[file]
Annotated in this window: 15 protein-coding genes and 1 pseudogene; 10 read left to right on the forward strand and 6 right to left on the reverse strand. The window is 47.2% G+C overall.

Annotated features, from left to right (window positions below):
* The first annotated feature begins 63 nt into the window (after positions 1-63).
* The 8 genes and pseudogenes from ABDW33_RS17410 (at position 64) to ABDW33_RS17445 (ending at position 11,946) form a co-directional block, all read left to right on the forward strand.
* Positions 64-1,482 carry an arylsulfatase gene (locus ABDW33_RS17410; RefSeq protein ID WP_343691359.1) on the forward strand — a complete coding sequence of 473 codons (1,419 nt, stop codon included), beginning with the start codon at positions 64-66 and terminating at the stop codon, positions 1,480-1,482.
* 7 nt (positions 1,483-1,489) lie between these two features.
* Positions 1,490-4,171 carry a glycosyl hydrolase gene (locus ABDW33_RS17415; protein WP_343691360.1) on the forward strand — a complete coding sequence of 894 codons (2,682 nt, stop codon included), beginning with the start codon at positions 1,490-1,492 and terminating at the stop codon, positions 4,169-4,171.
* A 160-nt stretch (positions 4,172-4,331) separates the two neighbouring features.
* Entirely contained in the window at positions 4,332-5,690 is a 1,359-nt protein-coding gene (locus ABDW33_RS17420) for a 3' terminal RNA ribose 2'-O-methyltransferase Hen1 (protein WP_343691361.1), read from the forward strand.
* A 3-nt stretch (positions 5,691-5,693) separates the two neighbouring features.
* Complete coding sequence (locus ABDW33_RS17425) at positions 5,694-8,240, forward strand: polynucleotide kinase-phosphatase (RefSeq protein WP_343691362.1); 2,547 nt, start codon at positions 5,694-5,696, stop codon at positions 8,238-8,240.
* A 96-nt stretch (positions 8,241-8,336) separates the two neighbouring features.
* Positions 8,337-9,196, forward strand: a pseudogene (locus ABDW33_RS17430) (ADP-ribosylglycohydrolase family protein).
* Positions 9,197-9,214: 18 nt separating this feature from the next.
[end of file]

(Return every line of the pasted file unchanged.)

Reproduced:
Annotated in this window: 15 protein-coding genes and 1 pseudogene; 10 read left to right on the forward strand and 6 right to left on the reverse strand. The window is 47.2% G+C overall.

Annotated features, from left to right (window positions below):
* The first annotated feature begins 63 nt into the window (after positions 1-63).
* The 8 genes and pseudogenes from ABDW33_RS17410 (at position 64) to ABDW33_RS17445 (ending at position 11,946) form a co-directional block, all read left to right on the forward strand.
* Positions 64-1,482 carry an arylsulfatase gene (locus ABDW33_RS17410; RefSeq protein ID WP_343691359.1) on the forward strand — a complete coding sequence of 473 codons (1,419 nt, stop codon included), beginning with the start codon at positions 64-66 and terminating at the stop codon, positions 1,480-1,482.
* 7 nt (positions 1,483-1,489) lie between these two features.
* Positions 1,490-4,171 carry a glycosyl hydrolase gene (locus ABDW33_RS17415; protein WP_343691360.1) on the forward strand — a complete coding sequence of 894 codons (2,682 nt, stop codon included), beginning with the start codon at positions 1,490-1,492 and terminating at the stop codon, positions 4,169-4,171.
* A 160-nt stretch (positions 4,172-4,331) separates the two neighbouring features.
* Entirely contained in the window at positions 4,332-5,690 is a 1,359-nt protein-coding gene (locus ABDW33_RS17420) for a 3' terminal RNA ribose 2'-O-methyltransferase Hen1 (protein WP_343691361.1), read from the forward strand.
* A 3-nt stretch (positions 5,691-5,693) separates the two neighbouring features.
* Complete coding sequence (locus ABDW33_RS17425) at positions 5,694-8,240, forward strand: polynucleotide kinase-phosphatase (RefSeq protein WP_343691362.1); 2,547 nt, start codon at positions 5,694-5,696, stop codon at positions 8,238-8,240.
* A 96-nt stretch (positions 8,241-8,336) separates the two neighbouring features.
* Positions 8,337-9,196, forward strand: a pseudogene (locus ABDW33_RS17430) (ADP-ribosylglycohydrolase family protein).
* Positions 9,197-9,214: 18 nt separating this feature from the next.